Flex hours now available to help in balancing lifeUntil recently, Lim Ji-young, an employee at the civilian complaint center in Daejeon’s Seo District Office, didn’t get to bed until after midnight because of household chores and taking care of her sickly, 84-year-old mother-in-law. When she got to work every morning, Lim, 40, felt wiped out.
But in August, Lim started working a four-hour work day, starting at 9 a.m. but going home at 2 p.m. Life is much improved, she said.
“At first, I couldn’t request the slimmed down schedule because I thought it would affect my promotions,” Lim said. “But with my new schedule, I’m able to take care of my children after school. My children have become livelier and I believe that this system is very appropriate for employed mothers.”
The Ministry of Public Administration and Security announced in August that the flexible working hours that have been available to some civil servants since April will be offered to all civil servants outside of Seoul. Civil servants can choose a truncated work schedule, like Lim, with commensurate reduction in pay. Or they can work a normal 40-hour week at staggered hours, work only four days a week or do some work from home or via telecommuting.
The purpose of the system is to allow employees to better balance work and household duties, to fill in for people cutting their hours and to expand the number of jobs governments can offer. The system is also intended to boost Korea’s birthrate by allowing women employees more time at home.
“Currently, Korea’s working hours are 34 percent higher than the OECD average, but labor productivity is just 43 percent of the U.S. and our birthrate is the lowest in the world,” said Chun Seong-tae, ethics division representative in the ministry. “The flexible work system was created to increase labor productivity, create jobs and to respond to the low birthrate.”
In the Seo District Office in Daejeon, six female employees asked to shorten their workweeks in April. All six said they wanted to better balance their work and household duties. Like Lim, they work from 9 a.m. to about 2 to 3 p.m.
The office has hired six contract workers to take over some of their duties.
Gyeonggi Province also started a flexible work system last month for 39 employees.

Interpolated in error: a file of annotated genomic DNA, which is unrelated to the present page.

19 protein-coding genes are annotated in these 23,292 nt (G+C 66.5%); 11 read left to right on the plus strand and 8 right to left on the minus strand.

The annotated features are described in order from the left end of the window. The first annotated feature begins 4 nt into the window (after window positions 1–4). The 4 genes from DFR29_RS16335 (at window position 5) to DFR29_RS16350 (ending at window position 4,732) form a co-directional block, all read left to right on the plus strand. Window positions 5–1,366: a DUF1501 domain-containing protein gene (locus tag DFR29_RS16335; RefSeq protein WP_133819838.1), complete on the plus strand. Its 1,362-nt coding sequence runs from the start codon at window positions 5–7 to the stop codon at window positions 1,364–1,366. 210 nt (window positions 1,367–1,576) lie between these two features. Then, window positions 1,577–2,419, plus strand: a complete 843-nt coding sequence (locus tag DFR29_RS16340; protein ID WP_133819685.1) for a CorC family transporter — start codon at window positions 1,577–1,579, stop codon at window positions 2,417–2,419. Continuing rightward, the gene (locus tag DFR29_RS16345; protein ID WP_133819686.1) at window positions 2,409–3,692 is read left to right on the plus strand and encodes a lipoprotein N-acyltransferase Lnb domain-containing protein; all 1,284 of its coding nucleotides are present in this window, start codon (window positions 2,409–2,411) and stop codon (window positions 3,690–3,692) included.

Daegu Dalseo District Office is offering a staggered schedule in which employees work the normal eight-hour day but can choose whether to come in at 7 a.m., 8 a.m. or 10 a.m.
In Busan, 75 civil servants (51 men, 24 women) from 15 departments participated in a two-month trial of the system in July and August.
“Some civil servants were worried about missing work-related events because they work different hours, but they’re not so worried anymore,” said Yoo Hyo-jong, an official in charge of the Busan labor development department. “Once the two-month trial is over, we believe there will be more requests.”
The Public Administration Ministry surveyed 1,000 employees who participated in the flexible work system in May and June. Eighty-five percent thought the system resulted in greater work satisfaction, efficiency, responsibility and better concentration in the workplace.
However, some citizens complained that government services are getting less efficient as a result of the system.
“At the end of June, I went to the district office to turn in some documents, but the worker in charge had [already] left the office because of the compressed hour work system,” said a man surnamed Kim, 52. “A temporary worker filed my documents but it was processed incorrectly and I had to return the next day.”
In addition, the Korean Government Employees’ Union held a press conference on Aug. 30 to argue that the compressed work-hour system is a government “attempt to fill public offices with non-regular employees and to reduce labor cost.”
The union said it will ask for the system to be scrapped at a meeting with the government in November.
By Kim Jung-soo [firstname.lastname@example.org]